The next time you’re at an art show or art gallery of any kind, walk up to an artist and ask them to install an electrical outlet in the wall on which their painting is displayed.
After ignoring the inevitable look of bewilderment and snarky response, grab some tools and start hacking the wall apart. Tell the artist that you just need an outlet here so you can recharge your phone.
Be sure to ask them to help.
I’m not 100% certain how this will end, but I can imagine it will involve security guards, police and possibly handcuffs.
As ridiculous as this scenario sounds, though, I feel like this is what I’ve been doing with Docker for the last few months.
I wanted to access my app via the container’s IP address.
When using the default “bridge” network, a docker container has it’s own IP address. This can be viewed via the “docker inspect <container name>” command.
That being the case, it would make sense to access the app via that IP address, right?
I thought it made sense, and I expected to be able to use the containers IP address.
So, I dug into the documentation.
I asked on twitter and in various slack communities.
Finally, I asked on the Docker forums. And the response I got?
Basically, a big “nope” and “don’t do that.”
But I wasn’t happy with that answer.
I continued to suggest that it should work this way, even though it doesn’t.
Sure, it may be possible on linux … or with kubernetes… or some other strange mechanism that I’m not aware of, yet.
It took a while to sink in. Eventually, I realized what the real problem was, though.
I shouldn’t even be trying to do this.
After a few hours of … “conversation” … with my friend Fred, via the WatchMeCode community slack, I finally started to understand that my expectations of Docker were wrong.
I use a lot of of virtual machines to host services that I don’t want on my laptop directly. Things like Oracle, SQL Server, an LDAP server, etc.
Virtual machines are great at handling these.
Lately, though, I’ve been moving some of these services to Docker. RabbitMQ, MongoDB and my Oracle XE installation are all in Docker containers, for example.
Life is great when I publish the needed ports from the container through my localhost. Everything works peachy.
My experience with virtual machines clouded my Docker expectations, though.
I saw that Docker was technically running on top of a virtual machine, and I immediately went into a virtual machine mentality and expectation set.
But here’s the thing…
A Docker container is not a virtual machine.
Yes, it may technically be running on a virtual machine, but that is an implementation detail – hidden behind the scenes – not a feature to be used.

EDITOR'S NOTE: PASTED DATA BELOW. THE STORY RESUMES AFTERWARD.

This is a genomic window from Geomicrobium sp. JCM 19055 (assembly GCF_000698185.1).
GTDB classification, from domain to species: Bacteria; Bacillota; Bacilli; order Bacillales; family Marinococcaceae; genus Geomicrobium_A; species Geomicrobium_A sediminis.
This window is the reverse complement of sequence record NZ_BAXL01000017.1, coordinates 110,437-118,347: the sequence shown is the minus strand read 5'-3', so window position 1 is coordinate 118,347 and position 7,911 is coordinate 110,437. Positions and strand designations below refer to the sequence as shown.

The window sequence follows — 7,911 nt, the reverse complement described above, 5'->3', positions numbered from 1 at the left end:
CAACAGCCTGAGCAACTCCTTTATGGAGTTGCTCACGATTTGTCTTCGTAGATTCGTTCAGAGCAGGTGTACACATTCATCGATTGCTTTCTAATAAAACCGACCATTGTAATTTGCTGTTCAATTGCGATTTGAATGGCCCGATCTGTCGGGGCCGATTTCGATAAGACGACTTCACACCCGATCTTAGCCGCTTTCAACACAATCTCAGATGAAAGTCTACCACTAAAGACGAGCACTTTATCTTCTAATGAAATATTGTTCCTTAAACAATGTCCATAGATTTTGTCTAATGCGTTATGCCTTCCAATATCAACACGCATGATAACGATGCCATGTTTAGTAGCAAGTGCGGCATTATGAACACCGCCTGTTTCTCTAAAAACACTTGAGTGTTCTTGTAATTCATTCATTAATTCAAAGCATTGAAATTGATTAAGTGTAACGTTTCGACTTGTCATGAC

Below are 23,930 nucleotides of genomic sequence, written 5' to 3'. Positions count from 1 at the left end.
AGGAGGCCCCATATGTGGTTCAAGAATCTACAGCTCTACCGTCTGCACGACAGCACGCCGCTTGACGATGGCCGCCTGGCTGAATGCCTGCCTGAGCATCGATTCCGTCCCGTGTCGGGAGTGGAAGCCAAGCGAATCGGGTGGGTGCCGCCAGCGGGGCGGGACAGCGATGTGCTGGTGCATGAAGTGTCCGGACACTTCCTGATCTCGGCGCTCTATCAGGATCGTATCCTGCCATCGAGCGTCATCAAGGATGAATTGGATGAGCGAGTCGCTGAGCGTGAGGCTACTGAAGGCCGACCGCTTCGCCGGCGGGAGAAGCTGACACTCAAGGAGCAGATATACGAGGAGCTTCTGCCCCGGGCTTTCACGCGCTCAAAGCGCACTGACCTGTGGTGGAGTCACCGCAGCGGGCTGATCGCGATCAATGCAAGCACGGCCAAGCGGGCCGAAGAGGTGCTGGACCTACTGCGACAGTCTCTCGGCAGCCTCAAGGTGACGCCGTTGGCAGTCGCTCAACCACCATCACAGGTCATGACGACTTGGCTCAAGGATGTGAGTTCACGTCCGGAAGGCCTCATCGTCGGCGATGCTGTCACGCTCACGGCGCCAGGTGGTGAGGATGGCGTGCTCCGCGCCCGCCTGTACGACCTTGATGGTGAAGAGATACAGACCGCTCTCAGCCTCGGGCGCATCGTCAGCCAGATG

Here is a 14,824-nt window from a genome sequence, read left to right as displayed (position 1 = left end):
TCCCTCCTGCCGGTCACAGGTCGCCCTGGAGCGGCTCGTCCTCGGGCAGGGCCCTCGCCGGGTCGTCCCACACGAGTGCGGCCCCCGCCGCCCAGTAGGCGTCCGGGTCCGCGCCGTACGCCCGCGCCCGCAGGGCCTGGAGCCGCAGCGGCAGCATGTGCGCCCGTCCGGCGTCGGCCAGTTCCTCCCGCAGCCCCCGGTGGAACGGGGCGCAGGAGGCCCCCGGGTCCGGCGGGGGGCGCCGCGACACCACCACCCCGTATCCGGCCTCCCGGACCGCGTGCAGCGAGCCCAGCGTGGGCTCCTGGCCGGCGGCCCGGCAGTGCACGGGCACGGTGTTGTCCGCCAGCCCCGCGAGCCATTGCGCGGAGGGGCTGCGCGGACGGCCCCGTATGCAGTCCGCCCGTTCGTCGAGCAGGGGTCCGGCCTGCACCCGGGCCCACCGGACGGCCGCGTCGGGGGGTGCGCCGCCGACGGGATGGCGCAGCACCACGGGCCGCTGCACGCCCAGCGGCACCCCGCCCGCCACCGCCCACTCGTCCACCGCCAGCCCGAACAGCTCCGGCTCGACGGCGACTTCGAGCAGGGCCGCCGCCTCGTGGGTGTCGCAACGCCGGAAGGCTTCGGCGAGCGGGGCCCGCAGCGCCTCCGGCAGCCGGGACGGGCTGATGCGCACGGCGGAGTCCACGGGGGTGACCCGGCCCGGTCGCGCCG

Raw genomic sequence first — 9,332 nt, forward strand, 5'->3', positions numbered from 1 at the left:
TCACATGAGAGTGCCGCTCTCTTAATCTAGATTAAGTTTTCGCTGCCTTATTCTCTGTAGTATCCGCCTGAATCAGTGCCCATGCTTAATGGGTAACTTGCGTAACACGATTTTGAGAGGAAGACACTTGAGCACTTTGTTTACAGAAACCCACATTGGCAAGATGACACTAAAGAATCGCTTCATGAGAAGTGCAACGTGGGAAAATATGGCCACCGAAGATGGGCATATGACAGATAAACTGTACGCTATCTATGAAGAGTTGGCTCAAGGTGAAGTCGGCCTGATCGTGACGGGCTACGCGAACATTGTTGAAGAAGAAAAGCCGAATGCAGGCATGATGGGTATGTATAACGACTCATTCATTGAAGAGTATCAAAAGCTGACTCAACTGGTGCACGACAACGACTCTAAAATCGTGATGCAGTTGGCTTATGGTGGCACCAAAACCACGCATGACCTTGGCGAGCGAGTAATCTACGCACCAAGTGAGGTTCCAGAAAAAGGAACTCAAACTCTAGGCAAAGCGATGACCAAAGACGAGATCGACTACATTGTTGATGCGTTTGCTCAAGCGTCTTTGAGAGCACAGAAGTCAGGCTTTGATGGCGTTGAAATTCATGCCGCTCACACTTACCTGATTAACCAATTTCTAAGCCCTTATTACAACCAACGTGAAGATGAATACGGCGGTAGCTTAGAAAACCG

An application hosted in a Docker container is a “virtualized” (containerized) application, not a virtual machine.
Yes, you can find Docker images that include a full linux distribution in them.
These distributions are there to support the application that is contained within, however. They are not to be executed as if they were a full, general purpose virtual machine.
This perspective matters, because it sets the expectations for a containerized app.
Imagine for a moment, that you have two node / express apps that both use port 3333.
What happens when you try to run both of them on the same machine?
You get a big fat error, saying the port is already in use.
Now, does it matter that the application is hosted in a Docker container?
Not really – at least, not from the perspective of the host machine when you try to bind port 3333 to more than one container.
You can’t run two apps on the same port of the same IP address. Not with any app on your machine directly, and not with Docker.
And why, you might ask? Because …
A Docker container is application virtualization.
And application virtualization is not the same as building a complete virtual machine to run a single service.
A Docker container happens to contain everything that the application needs, to run. But the intent and behavior of that container is to run the application on behalf of your host machine.
It’s a black box that allows you to cleanly separate applications that need different versions of the same dependency.
It gives you the ability to stop and start a server or service as if it were running on your computer directly, without having it installed or configured on your computer.
Docker’s job is to let you sandbox different apps in a system, so they don’t clobber each other’s configuration.
A Docker container is art hanging on a wall.
Art occupies a physical space. And due to those pesky laws of physics, one piece of art will prevent another from occupying the same space.
This was the mistake I made in my view of Docker.
I expected each Docker container to be a separate art gallery. In reality, each container is a piece of art hanging on the wall.
I should have been asking the artist about the intent or meaning of their painting, enjoying it for what it is.
Instead, I wanted to know why there wasn’t an outlet in the wall. I wanted the artist to help me with construction work – something that they may know nothing about.
I decided to try and tear up the wall on which the art was mounted, because I thought the wall was a fundamental part of the installation.
And the installation, as I saw it, wasn’t living up to my very inaccurate expectations.